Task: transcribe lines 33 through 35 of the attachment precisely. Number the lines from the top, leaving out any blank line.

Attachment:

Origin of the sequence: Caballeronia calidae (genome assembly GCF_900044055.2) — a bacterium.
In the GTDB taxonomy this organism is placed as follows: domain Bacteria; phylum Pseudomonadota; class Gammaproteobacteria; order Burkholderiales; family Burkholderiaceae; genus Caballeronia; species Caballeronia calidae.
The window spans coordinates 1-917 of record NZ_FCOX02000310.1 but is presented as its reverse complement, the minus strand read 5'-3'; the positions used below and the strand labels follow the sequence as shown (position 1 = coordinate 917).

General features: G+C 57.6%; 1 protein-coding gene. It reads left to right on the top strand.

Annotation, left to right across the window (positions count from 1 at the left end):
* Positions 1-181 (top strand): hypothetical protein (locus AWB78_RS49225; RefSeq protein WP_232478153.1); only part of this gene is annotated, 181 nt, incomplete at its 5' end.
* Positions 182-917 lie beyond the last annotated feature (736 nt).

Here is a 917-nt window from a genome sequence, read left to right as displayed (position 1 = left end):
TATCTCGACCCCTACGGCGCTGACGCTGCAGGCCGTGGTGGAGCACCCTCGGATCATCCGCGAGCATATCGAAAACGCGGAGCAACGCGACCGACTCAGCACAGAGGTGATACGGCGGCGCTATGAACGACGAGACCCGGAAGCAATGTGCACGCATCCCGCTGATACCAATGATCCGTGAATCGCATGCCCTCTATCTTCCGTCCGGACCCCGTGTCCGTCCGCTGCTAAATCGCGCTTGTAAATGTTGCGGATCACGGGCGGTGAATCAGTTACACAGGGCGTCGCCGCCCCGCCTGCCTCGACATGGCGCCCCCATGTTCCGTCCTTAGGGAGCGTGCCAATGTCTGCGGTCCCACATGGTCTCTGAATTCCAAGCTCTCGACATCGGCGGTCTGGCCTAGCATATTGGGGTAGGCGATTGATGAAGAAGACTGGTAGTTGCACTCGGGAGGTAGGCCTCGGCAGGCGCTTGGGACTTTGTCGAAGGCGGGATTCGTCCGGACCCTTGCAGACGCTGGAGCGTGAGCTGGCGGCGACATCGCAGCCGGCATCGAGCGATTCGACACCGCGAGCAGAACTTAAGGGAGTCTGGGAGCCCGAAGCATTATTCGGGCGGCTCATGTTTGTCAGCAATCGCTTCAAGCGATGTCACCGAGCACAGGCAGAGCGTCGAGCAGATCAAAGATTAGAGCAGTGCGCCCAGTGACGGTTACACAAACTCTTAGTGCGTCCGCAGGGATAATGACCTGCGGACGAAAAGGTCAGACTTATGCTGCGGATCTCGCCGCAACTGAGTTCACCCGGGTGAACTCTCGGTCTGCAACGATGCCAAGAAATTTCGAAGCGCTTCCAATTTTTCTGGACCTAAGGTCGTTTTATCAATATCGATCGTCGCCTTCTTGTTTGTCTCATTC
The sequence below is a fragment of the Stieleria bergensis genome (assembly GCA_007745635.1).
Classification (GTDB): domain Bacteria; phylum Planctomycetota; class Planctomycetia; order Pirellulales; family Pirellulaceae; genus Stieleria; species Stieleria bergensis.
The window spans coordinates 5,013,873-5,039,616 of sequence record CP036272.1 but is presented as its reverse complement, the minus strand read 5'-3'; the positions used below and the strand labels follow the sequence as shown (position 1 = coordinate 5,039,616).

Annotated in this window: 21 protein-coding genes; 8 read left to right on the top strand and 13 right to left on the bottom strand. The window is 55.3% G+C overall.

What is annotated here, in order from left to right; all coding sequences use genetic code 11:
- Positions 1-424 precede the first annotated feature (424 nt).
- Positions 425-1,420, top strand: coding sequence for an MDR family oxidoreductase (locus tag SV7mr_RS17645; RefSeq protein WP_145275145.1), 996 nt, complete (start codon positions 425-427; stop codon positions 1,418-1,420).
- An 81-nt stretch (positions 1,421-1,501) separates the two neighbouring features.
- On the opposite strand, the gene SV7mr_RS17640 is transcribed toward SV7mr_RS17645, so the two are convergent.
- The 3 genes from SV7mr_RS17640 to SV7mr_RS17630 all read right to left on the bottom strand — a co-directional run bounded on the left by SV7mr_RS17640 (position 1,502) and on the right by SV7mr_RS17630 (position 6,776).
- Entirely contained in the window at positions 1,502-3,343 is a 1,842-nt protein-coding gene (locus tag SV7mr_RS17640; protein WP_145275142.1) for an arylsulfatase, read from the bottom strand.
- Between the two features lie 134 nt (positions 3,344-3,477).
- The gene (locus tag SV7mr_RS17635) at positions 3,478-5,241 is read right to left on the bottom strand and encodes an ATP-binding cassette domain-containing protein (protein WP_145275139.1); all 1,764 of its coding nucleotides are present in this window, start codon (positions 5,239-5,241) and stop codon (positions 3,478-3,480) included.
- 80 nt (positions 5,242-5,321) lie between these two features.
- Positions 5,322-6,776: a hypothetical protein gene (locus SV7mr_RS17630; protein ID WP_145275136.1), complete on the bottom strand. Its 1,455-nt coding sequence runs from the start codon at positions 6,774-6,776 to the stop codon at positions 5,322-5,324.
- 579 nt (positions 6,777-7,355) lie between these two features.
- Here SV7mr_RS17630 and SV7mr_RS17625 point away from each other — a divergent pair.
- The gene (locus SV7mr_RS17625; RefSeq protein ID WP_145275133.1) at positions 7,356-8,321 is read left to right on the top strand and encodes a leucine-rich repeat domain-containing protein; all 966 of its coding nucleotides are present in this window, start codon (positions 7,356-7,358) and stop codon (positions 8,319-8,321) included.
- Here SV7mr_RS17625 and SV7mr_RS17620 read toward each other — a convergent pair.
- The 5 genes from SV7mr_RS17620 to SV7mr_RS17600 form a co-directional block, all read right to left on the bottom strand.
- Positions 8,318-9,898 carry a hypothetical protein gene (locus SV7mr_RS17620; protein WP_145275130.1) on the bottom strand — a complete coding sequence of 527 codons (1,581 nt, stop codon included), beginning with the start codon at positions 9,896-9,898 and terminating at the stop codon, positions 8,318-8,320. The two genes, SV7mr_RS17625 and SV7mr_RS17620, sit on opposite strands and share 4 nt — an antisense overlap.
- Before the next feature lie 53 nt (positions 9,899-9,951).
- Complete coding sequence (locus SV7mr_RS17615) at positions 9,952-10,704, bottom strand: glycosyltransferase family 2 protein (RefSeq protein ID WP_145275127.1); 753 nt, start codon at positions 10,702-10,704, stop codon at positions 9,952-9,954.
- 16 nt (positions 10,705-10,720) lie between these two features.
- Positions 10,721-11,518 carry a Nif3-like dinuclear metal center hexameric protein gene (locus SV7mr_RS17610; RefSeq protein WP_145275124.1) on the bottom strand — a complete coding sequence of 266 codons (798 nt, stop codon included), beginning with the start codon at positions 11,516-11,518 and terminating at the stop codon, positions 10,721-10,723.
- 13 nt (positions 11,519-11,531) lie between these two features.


- 16 nt (positions 10,705-10,720) lie between these two features.
- Positions 10,721-11,518 carry a Nif3-like dinuclear metal center hexameric protein gene (locus SV7mr_RS17610; RefSeq protein WP_145275124.1) on the bottom strand — a complete coding sequence of 266 codons (798 nt, stop codon included), beginning with the start codon at positions 11,516-11,518 and terminating at the stop codon, positions 10,721-10,723.
- 13 nt (positions 11,519-11,531) lie between these two features.